At the end of the 20th century, cookbooks were called household manuals. They emphasized domestic economy and food science, and included “tested” receipts, the old-school word for recipes.

The most popular texts encouraged young housewives to “get rid of the false sentiment that grades different ranks of work as more or less respectable,” and reminded them that “cooking “possesses the dignity of an art, of science, and of philosophy.”

At the same time, most authors of these books claimed that black cooks were too ignorant to be able to translate the recipes from their heads to the written page. If the cook was credited, her recipe was written in illiterate language meant to demean.

But Malinda Russell and Abby Fisher dispute this image. Their little books reveal cooks who truly understood technique, whether they shared that information with the mistress or not. They might not have understood the hydrogen ION concentration and pH of some common foods, but both women were counted among those sensible and experienced cooks of their communities. Each one shared the love of good food and cooking with friends.


The limited-edition facsimile reprint of Malinda Russell’s A Domestic Cook Book: Containing Useful Receipts for the Kitchen, (printed in 1866), is available from the University of Michigan. The booklet was edited by Jan Longone and costs $25.

What Mrs. Fisher Knows About Old Southern Cooking, published in 1881 by Abby Fisher, may be purchased through Amazon.

Malinda Russell’s Elizabeth Lemon Cake is a lovely springtime pound cake, which I make even more special for family and friends by drizzling with a a sweet-tart glaze of Meyer lemon juice and powdered sugar.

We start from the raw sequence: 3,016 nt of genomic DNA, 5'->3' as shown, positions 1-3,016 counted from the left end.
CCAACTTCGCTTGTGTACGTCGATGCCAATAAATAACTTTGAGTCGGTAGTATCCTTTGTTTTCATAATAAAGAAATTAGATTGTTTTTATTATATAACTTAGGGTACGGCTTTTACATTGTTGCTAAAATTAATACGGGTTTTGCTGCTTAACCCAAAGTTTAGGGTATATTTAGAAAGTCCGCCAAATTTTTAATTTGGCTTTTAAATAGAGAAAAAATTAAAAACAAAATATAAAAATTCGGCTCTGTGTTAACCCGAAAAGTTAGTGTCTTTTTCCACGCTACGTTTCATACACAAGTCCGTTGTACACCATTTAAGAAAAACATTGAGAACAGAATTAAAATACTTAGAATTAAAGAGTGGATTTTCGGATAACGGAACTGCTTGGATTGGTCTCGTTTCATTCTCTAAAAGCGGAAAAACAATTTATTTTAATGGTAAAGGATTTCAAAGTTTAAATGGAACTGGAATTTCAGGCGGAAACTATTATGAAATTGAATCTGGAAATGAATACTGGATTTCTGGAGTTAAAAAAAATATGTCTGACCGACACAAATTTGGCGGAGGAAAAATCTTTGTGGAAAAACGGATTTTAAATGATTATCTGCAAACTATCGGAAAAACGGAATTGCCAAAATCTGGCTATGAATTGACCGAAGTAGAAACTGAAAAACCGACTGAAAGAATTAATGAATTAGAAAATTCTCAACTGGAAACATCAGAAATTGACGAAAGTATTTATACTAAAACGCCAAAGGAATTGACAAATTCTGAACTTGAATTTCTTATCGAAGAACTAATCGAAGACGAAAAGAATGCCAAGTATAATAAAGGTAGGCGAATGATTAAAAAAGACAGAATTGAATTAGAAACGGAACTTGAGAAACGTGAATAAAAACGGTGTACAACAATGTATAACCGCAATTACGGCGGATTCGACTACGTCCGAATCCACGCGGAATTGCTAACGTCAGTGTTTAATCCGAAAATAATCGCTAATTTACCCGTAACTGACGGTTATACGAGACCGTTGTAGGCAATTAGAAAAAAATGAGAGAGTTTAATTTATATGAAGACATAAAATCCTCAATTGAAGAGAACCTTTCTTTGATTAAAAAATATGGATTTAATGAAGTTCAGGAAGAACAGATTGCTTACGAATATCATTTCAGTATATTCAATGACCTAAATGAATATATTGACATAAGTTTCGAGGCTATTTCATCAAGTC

In Her Kitchen

Elizabeth’s Lemon Cake


  • 1 cup unsalted butter, at room temperature
  • 2 1/2 cups granulated sugar
  • 5 large eggs
  • 1/4 cup grated lemon zest
  • 3 cups all-purpose flour
  • 1/2 teaspoon baking powder
  • 1/2 teaspoon baking soda
  • 1 teaspoon salt
  • 1 cup buttermilk
  • 1 teaspoon vanilla
  • 1/2 cup freshly-squeezed lemon juice
  • Tangy Lemon Glaze


  1. Have all ingredients at room temperature. Preheat oven to 350 degrees. Grease and flour a 12-cup fluted tube pan or 2 (8×4-inch) loaf pans. Cream together the butter and 2 cups of the sugar in the bowl of an electric mixer until light and fluffy, about 5-7 minutes. Gradually beat in the eggs, one at a time, beating well after each addition. Beat in the lemon zest. Sift together the flour, baking powder, soda, and salt in a bowl. Combine buttermilk and vanilla. With the mixer on low speed, alternately beat in the dry and liquid ingredients, beginning and ending with the dry ingredients. Pour the batter into the prepared pan and bake for 50-60 minutes or until a wood tester inserted in the center comes out clean. Combine remaining 1/2 cup sugar with lemon juice in a small saucepan and cook over low heat until sugar dissolves. When cake is done, use a skewer to poke holes over the entire top. Carefully spoon the lemon syrup over the cake, allowing syrup to soak in before adding more. Cool in the pan for 30 minutes, then invert onto a wire rack to cool completely. Drizzle with Tangy Lemon Glaze.
  2. Tangy Lemon Glaze Combine 2 cups sifted powdered sugar and 3-4 tablespoons freshly-squeezed lemon juice. Stir until sugar is dissolved. Spoon over cooled cake.

Number of servings: 12

In Her Kitchen


I was hanging out in East Austin as Black History Month drew to a close when I happened upon a series of banners hanging around historic venues. The proud displays featured the names and pictures of local African Americans who had accomplished great things in various careers — from engineering and medicine to education and the arts. As you might have already guessed, women in the food industry were not included.

That is what makes antebellum African American cookbooks such an important and fascinating discovery for me. During Reconstruction, ex-slaves like Lucille Bishop Smith, Flossie Morris, and Mary Bernon were adding entrepreneurial skills to their culinary proficiency, but their work was unknown beyond the tiny communities in which they lived.

A former slave named Abby Fisher also established a reputation for excellence in cookery and business along the shores of the Pacific, but she did something extraordinary for the time: She published a cookbook to prove it. So did Malinda Russell, a free woman of color.